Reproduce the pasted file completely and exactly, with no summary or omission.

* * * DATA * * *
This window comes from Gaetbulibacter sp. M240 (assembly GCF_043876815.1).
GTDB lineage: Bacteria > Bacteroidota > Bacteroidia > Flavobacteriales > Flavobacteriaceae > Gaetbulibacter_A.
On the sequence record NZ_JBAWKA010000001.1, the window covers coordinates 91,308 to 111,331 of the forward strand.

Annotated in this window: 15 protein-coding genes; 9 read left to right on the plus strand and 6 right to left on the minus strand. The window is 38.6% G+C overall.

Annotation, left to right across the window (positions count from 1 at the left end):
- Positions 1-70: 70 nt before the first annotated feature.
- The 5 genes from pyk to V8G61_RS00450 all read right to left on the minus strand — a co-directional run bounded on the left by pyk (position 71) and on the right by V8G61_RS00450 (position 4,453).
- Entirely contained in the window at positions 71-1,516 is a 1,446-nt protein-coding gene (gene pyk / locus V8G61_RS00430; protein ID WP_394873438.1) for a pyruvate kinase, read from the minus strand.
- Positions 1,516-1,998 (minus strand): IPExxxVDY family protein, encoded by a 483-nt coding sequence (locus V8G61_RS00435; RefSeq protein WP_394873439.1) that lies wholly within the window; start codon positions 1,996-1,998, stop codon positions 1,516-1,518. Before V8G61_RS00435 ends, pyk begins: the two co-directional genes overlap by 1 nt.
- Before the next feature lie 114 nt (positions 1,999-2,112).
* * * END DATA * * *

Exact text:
This window comes from Gaetbulibacter sp. M240 (assembly GCF_043876815.1).
GTDB lineage: Bacteria > Bacteroidota > Bacteroidia > Flavobacteriales > Flavobacteriaceae > Gaetbulibacter_A.
On the sequence record NZ_JBAWKA010000001.1, the window covers coordinates 91,308 to 111,331 of the forward strand.

Annotated in this window: 15 protein-coding genes; 9 read left to right on the plus strand and 6 right to left on the minus strand. The window is 38.6% G+C overall.

Annotation, left to right across the window (positions count from 1 at the left end):
- Positions 1-70: 70 nt before the first annotated feature.
- The 5 genes from pyk to V8G61_RS00450 all read right to left on the minus strand — a co-directional run bounded on the left by pyk (position 71) and on the right by V8G61_RS00450 (position 4,453).
- Entirely contained in the window at positions 71-1,516 is a 1,446-nt protein-coding gene (gene pyk / locus V8G61_RS00430; protein ID WP_394873438.1) for a pyruvate kinase, read from the minus strand.
- Positions 1,516-1,998 (minus strand): IPExxxVDY family protein, encoded by a 483-nt coding sequence (locus V8G61_RS00435; RefSeq protein WP_394873439.1) that lies wholly within the window; start codon positions 1,996-1,998, stop codon positions 1,516-1,518. Before V8G61_RS00435 ends, pyk begins: the two co-directional genes overlap by 1 nt.
- Before the next feature lie 114 nt (positions 1,999-2,112).